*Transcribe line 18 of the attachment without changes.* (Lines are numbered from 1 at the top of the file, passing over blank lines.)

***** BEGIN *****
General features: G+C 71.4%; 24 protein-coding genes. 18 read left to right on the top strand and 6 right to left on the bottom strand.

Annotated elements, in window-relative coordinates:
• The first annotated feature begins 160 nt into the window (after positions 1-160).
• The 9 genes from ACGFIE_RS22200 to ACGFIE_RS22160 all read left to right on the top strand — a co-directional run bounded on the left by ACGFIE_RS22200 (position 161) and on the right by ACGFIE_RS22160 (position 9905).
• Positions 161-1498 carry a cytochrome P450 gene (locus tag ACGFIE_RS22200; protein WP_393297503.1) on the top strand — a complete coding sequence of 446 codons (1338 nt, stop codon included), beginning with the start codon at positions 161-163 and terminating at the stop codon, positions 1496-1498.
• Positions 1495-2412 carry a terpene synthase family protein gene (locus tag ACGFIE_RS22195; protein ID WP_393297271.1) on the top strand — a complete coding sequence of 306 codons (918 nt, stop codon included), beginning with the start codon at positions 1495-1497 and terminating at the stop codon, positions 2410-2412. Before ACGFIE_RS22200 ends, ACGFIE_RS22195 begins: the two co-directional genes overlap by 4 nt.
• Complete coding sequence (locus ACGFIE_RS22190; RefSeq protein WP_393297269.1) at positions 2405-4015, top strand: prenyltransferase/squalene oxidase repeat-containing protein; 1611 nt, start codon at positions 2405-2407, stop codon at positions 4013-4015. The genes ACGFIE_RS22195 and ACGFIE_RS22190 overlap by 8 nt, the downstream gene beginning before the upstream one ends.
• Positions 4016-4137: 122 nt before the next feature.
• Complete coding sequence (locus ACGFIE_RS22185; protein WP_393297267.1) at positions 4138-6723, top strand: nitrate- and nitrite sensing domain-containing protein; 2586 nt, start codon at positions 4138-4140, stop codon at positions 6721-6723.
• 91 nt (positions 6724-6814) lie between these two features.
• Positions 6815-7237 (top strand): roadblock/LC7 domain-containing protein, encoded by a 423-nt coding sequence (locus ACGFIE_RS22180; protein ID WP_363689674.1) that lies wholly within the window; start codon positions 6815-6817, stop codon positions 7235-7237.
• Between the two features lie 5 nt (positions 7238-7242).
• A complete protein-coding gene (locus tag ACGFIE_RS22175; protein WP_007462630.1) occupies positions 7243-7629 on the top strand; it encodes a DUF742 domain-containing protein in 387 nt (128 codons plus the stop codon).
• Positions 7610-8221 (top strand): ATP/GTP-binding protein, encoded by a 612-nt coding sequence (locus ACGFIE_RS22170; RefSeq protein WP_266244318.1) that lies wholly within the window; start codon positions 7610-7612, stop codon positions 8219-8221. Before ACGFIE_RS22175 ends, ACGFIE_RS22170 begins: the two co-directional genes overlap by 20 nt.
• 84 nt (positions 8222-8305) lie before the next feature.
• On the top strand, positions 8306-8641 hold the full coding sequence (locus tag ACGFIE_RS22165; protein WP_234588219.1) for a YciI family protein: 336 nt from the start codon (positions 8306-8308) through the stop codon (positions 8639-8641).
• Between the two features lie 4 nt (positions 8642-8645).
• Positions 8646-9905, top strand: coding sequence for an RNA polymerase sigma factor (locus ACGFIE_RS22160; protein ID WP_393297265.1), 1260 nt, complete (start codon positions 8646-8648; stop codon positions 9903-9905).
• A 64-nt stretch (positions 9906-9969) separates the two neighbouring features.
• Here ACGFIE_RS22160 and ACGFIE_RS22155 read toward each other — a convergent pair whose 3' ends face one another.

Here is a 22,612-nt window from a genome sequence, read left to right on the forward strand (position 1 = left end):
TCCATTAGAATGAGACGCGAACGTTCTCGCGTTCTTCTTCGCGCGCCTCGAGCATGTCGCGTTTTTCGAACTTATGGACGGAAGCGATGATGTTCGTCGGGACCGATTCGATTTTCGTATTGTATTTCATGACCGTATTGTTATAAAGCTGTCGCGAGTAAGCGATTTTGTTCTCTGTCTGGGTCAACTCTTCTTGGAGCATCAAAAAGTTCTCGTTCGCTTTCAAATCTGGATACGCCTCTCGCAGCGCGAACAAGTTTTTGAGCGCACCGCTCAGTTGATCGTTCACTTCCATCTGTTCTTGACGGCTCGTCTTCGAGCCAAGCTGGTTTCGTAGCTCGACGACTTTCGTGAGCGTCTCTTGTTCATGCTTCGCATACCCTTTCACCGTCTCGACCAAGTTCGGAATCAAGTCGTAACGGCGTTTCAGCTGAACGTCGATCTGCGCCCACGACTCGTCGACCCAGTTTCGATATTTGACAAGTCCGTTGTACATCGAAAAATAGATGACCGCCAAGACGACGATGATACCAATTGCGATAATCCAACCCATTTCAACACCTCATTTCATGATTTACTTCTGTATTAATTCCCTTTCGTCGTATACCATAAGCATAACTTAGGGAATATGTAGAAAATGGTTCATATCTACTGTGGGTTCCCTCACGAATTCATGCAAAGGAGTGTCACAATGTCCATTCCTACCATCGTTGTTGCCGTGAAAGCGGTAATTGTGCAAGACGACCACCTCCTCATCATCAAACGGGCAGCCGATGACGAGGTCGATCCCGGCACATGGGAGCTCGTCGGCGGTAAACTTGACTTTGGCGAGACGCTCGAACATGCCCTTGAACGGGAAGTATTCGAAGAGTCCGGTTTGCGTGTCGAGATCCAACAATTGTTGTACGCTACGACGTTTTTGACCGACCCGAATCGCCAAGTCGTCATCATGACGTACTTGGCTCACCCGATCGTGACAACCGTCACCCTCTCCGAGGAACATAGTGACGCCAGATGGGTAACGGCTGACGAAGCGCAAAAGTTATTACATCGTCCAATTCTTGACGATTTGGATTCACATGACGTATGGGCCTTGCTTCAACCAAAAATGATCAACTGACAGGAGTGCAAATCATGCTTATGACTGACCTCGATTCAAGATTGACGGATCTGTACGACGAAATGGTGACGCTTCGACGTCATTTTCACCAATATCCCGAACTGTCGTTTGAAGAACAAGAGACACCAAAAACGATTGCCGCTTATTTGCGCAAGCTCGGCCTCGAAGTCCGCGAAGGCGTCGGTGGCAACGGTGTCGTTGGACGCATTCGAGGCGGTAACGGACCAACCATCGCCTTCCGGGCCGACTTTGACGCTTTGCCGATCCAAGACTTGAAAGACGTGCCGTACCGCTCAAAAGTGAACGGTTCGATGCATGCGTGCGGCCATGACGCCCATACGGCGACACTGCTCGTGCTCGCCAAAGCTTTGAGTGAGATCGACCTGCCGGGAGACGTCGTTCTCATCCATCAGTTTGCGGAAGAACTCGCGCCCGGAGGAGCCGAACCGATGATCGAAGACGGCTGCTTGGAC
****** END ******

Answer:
• Positions 8646-9905, top strand: coding sequence for an RNA polymerase sigma factor (locus ACGFIE_RS22160; protein ID WP_393297265.1), 1260 nt, complete (start codon positions 8646-8648; stop codon positions 9903-9905).